April 28, 2014 1:18 pm

Storm chasers get too close to tornado, spark outrage


WATCH ABOVE: Cotton Rohrscheib of the storm chaser group Hail’s Angels Arkansas captured this incredible raw footage of his team being overcome by the tornado they were chasing. 

TORONTO – A team of storm chasers got too close to a tornado in Mayflower, Ark. on Sunday, sparking outrage on Twitter.

The chasers, who call themselves Hail’s Angels on Twitter, posted the photo at 8 p.m. Sunday night.

Almost immediately, people called the chasers reckless and irresponsible.

On May 31, three seasoned storm chasers and researchers — Tim Samaras, his son Paul, and chaser Carl Young — died when the widest tornado in the history of the U.S., an EF3 on the Enhanced Fujita Scale (which measures tornado strength), changed direction suddenly, sweeping up their chase vehicle.

The Weather Channel chasers were also caught in the same tornado that day, but were lucky enough to live to tell about it.

READ MORE: Storm chasing: Worth the risk?

Renowned storm chaser George Kourounis, who hails from Toronto but chases storms around the world, said that he doesn’t know the chasing team but that its decision to chase the tornado wasn’t a wise one.

“I know that terrain. I’ve been to Vilonia. It’s difficult on a good day, because there are hills and trees,” Kourounis told Global News. “Finding yourself in a bad situation — that’s the place to do it. Not necessarily in the open plains in Nebraska in June when the visibility is so good you can watch your dog run away for three days.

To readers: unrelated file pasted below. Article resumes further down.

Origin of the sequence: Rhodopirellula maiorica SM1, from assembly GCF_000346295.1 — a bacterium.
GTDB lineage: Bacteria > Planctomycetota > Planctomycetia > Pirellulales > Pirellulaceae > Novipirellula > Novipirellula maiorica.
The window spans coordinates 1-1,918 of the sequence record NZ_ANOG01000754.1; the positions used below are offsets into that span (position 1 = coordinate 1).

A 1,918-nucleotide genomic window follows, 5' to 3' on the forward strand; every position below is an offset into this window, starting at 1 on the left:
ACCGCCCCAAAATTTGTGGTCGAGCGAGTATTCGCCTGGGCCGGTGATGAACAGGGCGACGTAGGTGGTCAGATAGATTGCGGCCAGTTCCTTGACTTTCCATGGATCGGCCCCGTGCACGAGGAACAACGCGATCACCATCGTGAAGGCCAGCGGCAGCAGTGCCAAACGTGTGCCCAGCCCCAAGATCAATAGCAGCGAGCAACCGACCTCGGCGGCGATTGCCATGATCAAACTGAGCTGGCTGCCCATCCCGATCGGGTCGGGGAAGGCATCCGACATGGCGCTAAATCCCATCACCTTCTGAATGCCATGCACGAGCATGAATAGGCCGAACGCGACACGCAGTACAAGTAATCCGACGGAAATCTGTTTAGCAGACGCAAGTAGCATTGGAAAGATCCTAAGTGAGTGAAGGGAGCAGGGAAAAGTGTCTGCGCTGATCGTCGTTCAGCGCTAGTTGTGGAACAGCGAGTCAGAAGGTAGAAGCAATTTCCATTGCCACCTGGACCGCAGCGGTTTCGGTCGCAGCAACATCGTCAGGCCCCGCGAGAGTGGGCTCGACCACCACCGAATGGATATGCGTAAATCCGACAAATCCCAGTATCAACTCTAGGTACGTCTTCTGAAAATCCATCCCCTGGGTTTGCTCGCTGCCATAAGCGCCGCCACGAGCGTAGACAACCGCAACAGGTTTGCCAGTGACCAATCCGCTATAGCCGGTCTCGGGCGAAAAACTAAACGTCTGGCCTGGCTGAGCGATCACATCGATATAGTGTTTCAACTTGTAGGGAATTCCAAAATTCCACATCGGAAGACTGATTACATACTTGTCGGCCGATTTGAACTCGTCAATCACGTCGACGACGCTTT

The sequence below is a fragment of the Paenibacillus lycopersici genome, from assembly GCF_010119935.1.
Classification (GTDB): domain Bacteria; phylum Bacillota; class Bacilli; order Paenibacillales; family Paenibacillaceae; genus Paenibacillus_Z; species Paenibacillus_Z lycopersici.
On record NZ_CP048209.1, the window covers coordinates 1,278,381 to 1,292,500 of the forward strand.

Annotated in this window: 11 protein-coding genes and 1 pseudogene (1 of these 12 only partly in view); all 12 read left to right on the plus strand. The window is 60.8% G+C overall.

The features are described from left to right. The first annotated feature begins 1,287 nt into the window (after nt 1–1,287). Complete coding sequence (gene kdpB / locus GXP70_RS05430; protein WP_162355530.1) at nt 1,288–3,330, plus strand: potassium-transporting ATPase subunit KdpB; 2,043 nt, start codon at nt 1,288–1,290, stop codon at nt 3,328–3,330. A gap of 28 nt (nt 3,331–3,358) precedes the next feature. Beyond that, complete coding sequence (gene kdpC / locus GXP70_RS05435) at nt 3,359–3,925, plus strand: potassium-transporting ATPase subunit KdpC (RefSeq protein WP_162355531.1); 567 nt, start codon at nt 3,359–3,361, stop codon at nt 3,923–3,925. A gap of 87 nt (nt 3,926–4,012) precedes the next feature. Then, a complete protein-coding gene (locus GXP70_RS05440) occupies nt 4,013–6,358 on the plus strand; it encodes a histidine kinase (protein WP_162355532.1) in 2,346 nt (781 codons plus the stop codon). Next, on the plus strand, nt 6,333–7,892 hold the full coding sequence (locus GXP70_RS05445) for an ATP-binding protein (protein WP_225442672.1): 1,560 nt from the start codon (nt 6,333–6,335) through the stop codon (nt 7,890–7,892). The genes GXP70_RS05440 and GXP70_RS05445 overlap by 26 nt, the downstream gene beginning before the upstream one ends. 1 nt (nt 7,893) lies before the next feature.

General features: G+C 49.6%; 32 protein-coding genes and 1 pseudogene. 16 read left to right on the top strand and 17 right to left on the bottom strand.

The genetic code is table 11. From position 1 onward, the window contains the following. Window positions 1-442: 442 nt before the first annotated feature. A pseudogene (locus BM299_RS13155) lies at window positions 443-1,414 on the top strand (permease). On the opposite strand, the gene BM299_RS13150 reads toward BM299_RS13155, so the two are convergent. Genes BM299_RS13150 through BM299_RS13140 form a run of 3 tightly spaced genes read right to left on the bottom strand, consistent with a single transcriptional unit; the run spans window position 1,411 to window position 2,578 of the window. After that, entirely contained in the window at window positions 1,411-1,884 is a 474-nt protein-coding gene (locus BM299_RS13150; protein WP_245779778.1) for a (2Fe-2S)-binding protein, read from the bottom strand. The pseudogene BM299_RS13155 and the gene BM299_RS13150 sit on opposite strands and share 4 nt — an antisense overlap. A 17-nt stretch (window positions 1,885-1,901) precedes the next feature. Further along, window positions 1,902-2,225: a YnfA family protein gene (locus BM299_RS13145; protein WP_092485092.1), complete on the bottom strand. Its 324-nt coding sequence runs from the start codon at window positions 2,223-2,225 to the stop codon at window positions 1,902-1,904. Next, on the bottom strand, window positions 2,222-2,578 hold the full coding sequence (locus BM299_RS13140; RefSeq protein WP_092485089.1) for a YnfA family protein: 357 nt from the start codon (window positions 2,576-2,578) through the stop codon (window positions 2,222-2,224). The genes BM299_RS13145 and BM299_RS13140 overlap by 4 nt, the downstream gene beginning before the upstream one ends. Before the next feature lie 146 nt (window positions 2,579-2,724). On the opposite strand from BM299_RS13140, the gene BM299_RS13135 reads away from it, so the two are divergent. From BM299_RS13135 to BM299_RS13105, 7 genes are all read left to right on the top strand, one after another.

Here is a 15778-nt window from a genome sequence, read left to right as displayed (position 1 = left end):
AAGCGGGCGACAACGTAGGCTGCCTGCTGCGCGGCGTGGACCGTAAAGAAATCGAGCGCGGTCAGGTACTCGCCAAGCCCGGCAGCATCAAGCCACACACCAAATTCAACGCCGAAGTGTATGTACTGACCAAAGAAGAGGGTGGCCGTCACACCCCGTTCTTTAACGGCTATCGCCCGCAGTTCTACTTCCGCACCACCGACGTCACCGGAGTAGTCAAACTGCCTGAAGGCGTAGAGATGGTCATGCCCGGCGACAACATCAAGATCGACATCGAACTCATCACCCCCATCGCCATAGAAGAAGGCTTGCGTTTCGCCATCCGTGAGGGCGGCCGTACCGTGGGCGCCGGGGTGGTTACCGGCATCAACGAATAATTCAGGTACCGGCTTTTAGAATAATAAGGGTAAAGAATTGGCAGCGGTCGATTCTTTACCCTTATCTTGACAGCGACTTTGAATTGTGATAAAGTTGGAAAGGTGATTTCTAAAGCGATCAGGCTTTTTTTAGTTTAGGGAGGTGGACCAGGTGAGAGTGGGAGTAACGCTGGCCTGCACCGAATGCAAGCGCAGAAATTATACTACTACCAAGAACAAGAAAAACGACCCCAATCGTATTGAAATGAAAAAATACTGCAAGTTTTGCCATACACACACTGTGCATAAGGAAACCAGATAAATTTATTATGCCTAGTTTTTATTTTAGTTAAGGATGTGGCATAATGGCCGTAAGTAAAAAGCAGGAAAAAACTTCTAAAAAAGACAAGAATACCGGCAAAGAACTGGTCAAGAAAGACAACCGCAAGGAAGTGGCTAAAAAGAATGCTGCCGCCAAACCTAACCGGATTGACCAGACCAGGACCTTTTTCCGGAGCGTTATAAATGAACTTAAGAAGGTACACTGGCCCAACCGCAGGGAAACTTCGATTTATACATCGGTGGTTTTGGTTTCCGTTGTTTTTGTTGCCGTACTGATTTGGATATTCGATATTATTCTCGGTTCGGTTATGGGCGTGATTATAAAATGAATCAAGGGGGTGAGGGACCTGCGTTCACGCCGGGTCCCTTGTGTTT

“You have to change your style of chasing… What happened in El Reno, even though it was almost a year ago, seems to fade pretty quick, it would appear.”

Local Ontario storm chaser David Patrick said that storm chasing is about planning and observing from a safe distance.

“I do not drive into circulations and I certainly would not head directly into a known tornadic storm doing EF3-EF4 damage,” Patrick told Global News. “Storm chasing is about using your eyes and complete understanding of how thunderstorms and tornadoes transpire and planning a safe interception of it. We always plan escape routes, different ways to approach a storm or just bail on a storm if it is too intense or dangerous to proceed. We love doing this but we want to live to do it for a long time.”

Kourounis and Patrick agree that there are far more amateur chasers out there who lack the knowledge, experience, and tools to chase. They can not only endanger their own lives, but others around them.

“I see stormchasing groups with names like ‘Too Close’ or stuff like that, and it’s like, really guys? You’re glorifying the fact that you’re doing something, not just dangerous…but foolhardy,” Kourounis said.

Kourounis, who is preparing to head a storm chasing tour, recognizes that some may think that he’s being hypocritical.

“It’s all about having respect for the storm that you’re chasing. I’ve been doing this for 16 years and when you’ve seen as many ruined towns as I have, you understand exactly how powerful these things can be and how fast things can change,” said Kourounis. “With the tours we try to get close…but we always have an escape route planned out in advance. We never put ourselves in the path of these tornadoes.

“No photo is worth dying for.”

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